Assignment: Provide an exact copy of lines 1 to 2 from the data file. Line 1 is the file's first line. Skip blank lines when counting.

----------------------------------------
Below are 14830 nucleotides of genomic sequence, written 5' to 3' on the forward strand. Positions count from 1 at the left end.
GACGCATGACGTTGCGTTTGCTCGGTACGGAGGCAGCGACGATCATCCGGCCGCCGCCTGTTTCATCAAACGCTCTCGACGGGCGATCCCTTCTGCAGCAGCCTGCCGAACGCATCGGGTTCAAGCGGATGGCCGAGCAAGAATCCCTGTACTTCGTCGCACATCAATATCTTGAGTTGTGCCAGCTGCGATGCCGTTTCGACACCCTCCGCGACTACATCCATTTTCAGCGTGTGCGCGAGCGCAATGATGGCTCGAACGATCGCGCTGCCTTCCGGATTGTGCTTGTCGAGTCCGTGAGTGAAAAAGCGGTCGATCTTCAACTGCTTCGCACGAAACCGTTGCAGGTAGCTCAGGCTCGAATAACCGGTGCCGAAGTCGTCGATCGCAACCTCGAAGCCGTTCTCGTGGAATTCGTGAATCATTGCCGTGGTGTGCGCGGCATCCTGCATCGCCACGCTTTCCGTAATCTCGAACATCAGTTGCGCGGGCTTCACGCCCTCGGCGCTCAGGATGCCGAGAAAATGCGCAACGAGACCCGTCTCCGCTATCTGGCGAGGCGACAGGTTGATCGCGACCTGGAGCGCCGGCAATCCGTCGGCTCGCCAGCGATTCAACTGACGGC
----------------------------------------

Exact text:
Below are 14830 nucleotides of genomic sequence, written 5' to 3' on the forward strand. Positions count from 1 at the left end.
GACGCATGACGTTGCGTTTGCTCGGTACGGAGGCAGCGACGATCATCCGGCCGCCGCCTGTTTCATCAAACGCTCTCGACGGGCGATCCCTTCTGCAGCAGCCTGCCGAACGCATCGGGTTCAAGCGGATGGCCGAGCAAGAATCCCTGTACTTCGTCGCACATCAATATCTTGAGTTGTGCCAGCTGCGATGCCGTTTCGACACCCTCCGCGACTACATCCATTTTCAGCGTGTGCGCGAGCGCAATGATGGCTCGAACGATCGCGCTGCCTTCCGGATTGTGCTTGTCGAGTCCGTGAGTGAAAAAGCGGTCGATCTTCAACTGCTTCGCACGAAACCGTTGCAGGTAGCTCAGGCTCGAATAACCGGTGCCGAAGTCGTCGATCGCAACCTCGAAGCCGTTCTCGTGGAATTCGTGAATCATTGCCGTGGTGTGCGCGGCATCCTGCATCGCCACGCTTTCCGTAATCTCGAACATCAGTTGCGCGGGCTTCACGCCCTCGGCGCTCAGGATGCCGAGAAAATGCGCAACGAGACCCGTCTCCGCTATCTGGCGAGGCGACAGGTTGATCGCGACCTGGAGCGCCGGCAATCCGTCGGCTCGCCAGCGATTCAACTGACGGC